Tag Archives: yarn

A veritable potpourri

Let’s see, where am I? Oh, yes, the contest!

I ran the random number generator at random.org and the winners are: Susie (KnittingKnoobie) for the purple Berroco Vintage Wool, and Marie (permissiontounwind) for the blue Lanaloft. I’ll be sending out yarn soon.

Just a bit of knitting going on here. We started the Quincy hat knitalong at knit night last week; I love the way the i-cord just happens on the edges. This will be the moebius strip of the hat band around the head. Isn’t it pretty?

garter

Here’s a better look at the edges. Don’t worry; the green is temporary. It’s a provisional cast on so the beginning can be grafted to the end.

provisional

And I’m still highly distracted by my new guitar. It has a lovely voice, and I’ve been playing a lot. I had the action adjusted (lowered) by our luthier, and it’s easier to play. Dreamy. Now I just need to learn to play better! I’m learning to pick arpeggios rather than just strum. Doing that while singing is an interesting exercise in coordination, but it’s getting better.

taki

I’m also writing a couple songs with a friend (he composes the music; I write the lyrics), and that’s been a lot of fun. I’m so lucky to have all these creative outlets in my life, and I know it.

Knit and play on!

Distracted

Not much knitting this past weekend. I’m a little distracted.

I played a friend’s new guitar (picture in previous post), and the sound of it took me back to high school youth group. Hanging out and singing was a big part of my life. About 5 years ago, I decided to learn to play, just a little, so I could revisit some of the music that I loved so much. I bought a little Norman folk acoustic then, and it has served me well.

norman

But the sound of my friend’s guitar is calling my name. Insistently. So I’ve been shopping for a new guitar, and I’m going to end up with the same Takamine. I can’t wait!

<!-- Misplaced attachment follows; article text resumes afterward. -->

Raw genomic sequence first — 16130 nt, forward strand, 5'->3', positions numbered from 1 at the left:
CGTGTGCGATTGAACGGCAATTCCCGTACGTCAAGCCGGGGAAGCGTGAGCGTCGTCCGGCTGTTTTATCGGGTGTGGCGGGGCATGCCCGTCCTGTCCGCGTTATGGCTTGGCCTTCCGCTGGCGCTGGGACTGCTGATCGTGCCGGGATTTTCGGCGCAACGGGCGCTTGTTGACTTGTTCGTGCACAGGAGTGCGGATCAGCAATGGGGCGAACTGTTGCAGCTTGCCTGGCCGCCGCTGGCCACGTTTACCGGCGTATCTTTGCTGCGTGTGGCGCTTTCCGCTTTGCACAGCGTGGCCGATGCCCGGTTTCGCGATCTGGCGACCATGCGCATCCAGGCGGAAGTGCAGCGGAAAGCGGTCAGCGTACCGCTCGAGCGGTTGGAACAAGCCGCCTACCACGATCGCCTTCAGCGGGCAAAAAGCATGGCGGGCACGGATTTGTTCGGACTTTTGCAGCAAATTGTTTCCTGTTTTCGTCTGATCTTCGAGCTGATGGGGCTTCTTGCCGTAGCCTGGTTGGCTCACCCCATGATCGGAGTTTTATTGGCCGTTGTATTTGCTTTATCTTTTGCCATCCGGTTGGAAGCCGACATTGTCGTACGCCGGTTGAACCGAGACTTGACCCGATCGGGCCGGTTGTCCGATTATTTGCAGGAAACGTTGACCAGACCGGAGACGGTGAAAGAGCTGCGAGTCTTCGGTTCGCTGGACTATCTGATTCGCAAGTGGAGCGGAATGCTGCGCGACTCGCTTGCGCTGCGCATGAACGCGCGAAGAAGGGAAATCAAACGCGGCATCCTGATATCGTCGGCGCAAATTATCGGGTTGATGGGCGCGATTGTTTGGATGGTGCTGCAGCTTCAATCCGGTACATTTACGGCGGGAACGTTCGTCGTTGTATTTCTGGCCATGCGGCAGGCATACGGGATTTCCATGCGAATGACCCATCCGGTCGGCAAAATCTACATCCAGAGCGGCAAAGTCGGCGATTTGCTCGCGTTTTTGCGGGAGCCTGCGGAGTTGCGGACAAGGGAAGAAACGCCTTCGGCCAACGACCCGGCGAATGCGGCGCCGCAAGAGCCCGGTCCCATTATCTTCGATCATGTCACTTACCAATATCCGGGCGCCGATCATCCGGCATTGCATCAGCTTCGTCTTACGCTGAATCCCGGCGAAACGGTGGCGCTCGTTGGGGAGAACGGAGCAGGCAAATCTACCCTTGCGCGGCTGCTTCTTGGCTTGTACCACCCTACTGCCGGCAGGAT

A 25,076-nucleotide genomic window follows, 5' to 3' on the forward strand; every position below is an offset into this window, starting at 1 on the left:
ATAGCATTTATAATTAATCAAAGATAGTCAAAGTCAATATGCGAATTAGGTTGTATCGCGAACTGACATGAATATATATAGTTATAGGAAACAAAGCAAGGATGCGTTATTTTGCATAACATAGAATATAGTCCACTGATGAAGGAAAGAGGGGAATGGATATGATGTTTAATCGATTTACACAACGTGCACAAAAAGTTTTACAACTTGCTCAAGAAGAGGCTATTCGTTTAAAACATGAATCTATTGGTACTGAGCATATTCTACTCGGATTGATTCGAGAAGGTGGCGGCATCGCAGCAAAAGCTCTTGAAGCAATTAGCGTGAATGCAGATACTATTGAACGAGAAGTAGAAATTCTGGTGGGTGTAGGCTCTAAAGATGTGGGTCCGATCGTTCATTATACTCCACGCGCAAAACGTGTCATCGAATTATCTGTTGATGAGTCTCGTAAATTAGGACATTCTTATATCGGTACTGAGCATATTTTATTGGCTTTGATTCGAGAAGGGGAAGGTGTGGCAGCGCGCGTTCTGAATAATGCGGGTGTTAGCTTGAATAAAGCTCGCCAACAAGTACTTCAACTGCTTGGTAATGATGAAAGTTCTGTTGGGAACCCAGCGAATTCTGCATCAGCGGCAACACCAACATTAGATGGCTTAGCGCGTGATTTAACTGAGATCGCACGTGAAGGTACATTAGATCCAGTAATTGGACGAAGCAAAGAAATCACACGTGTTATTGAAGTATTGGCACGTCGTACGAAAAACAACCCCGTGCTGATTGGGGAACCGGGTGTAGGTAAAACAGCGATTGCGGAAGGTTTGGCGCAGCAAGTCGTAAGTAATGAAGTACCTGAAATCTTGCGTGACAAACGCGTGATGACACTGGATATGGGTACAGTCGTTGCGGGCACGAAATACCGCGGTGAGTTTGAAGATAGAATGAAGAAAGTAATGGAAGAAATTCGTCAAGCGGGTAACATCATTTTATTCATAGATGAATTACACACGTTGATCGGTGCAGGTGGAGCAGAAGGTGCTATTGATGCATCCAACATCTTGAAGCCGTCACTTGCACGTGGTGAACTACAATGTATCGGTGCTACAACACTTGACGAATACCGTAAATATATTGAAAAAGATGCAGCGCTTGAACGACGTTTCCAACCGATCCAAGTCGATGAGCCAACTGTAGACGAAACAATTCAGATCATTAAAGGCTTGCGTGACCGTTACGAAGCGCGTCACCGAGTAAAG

To make up for today’s lack of knitting content, I’m offering up a bit of yarn that came my way. This is Berroco Vintage Wool. It’s worsted weight, 50% acrylic, 40% wool, 10% nylon. It was in the goodie bag at the Sock Summit Ravelry party in August, and it’s nice, but I’m kind of a natural fiber snob and so I don’t think I’ll ever use it.

vintage

The other yarn is Brown Sheep Lanaloft, which is a sport weight 100% wool single. I bought it when I was designing my Seafoam Socks, but then decided to use a different yarn. I’m not sure it would be great for socks; it’s a single and it’s also not superwash. I’ve discovered that my other non-superwash socks need more tender care than I’ve been giving them!

lanaloft

If you’re interested in either of these yarns, tell me which one, or both, and what you’d make with it. I’ll take names until midnight Friday, October 30, and then I’ll do two drawings with the random number thingy.

Good luck!

Knitting project design process

All the cool kids were at Rhinebeck last weekend, and I was way over here on the left coast, just hanging out. But I walked to Twisted on Saturday and bought some yarn, so I didn’t feel so left out. I came back with these.

db cash chunky

db chunky knit

Debbie Bliss Cashmerino Chunky, 55% merino, 33% microfiber, 12% cashmere. This is incredibly soft and squishy to knit with. One ball makes a very efficient neck warmer (kind of like a mock T-neck), but it’s not very big. I don’t really want to use two for this project, so we’ll see how it goes. The color is somewhere between the two pictures: deep, vibrant, wine-y.

mal chunky

Malabrigo Chunky, 100% kettle dyed merino, 100 grams. It’s slightly heavier. And also really fun to knit with. The stitch definition is divine.

kw bulky

And I have one more on hand; it’s a bulky 100% merino yarn from Knitted Wit. Why am I suddenly obsessed with chunky yarn?